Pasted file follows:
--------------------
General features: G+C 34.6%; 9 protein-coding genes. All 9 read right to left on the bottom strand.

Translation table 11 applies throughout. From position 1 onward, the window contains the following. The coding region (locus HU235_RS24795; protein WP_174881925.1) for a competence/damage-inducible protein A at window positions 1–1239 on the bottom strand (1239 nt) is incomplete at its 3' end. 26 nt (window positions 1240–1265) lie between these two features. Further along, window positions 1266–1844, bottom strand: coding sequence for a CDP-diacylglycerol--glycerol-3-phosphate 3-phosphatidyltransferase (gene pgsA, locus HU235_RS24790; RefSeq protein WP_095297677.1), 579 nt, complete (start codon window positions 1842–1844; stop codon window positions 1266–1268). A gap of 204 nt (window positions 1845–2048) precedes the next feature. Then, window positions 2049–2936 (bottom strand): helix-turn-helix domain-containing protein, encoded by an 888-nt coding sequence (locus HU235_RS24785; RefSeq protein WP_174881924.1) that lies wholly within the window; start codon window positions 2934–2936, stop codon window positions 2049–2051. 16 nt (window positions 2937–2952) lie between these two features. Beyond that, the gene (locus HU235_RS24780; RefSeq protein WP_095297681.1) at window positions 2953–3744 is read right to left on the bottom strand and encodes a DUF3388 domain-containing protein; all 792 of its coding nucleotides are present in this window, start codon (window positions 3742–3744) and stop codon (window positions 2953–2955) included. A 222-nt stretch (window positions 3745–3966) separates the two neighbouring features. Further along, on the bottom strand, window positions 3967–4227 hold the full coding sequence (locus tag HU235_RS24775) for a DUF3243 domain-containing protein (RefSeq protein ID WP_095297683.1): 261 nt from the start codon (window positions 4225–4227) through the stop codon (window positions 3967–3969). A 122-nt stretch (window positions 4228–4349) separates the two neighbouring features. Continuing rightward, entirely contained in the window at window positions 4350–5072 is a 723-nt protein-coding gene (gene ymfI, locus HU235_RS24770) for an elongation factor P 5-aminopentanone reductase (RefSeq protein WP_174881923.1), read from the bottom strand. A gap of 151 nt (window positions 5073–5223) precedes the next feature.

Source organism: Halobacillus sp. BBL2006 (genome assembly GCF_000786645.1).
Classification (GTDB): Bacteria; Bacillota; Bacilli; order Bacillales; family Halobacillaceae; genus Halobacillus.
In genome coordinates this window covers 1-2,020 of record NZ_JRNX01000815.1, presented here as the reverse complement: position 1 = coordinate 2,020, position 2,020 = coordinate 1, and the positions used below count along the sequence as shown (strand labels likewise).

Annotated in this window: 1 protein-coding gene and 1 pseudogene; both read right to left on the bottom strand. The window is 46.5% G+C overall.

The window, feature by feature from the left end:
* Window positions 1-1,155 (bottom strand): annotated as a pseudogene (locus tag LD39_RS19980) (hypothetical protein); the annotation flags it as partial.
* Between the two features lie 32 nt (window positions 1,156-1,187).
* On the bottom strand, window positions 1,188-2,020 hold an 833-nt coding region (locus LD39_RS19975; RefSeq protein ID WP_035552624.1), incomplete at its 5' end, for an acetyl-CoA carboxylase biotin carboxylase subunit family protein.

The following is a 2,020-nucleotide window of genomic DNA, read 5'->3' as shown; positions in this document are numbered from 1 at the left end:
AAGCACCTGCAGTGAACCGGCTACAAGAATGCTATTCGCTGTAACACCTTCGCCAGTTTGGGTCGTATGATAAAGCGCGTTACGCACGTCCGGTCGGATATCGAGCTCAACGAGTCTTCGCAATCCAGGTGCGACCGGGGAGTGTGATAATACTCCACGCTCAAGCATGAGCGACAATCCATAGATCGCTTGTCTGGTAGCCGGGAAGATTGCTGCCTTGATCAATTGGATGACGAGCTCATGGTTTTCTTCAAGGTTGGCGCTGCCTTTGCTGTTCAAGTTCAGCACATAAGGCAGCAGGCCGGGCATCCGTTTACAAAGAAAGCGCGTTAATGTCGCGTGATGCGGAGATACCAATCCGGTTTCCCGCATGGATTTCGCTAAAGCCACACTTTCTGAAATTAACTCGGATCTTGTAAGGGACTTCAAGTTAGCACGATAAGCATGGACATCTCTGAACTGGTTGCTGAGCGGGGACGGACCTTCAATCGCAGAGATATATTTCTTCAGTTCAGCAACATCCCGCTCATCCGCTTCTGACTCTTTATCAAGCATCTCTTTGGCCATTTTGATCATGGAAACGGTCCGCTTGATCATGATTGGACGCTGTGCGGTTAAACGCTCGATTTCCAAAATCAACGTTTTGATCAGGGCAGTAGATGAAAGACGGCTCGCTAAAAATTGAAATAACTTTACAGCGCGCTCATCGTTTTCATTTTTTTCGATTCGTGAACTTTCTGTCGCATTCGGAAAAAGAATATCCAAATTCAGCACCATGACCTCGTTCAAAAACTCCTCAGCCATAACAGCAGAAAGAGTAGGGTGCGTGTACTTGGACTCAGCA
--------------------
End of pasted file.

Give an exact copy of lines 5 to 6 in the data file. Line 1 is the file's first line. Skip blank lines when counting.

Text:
In genome coordinates this window covers 1-2,020 of record NZ_JRNX01000815.1, presented here as the reverse complement: position 1 = coordinate 2,020, position 2,020 = coordinate 1, and the positions used below count along the sequence as shown (strand labels likewise).

Annotated in this window: 1 protein-coding gene and 1 pseudogene; both read right to left on the bottom strand. The window is 46.5% G+C overall.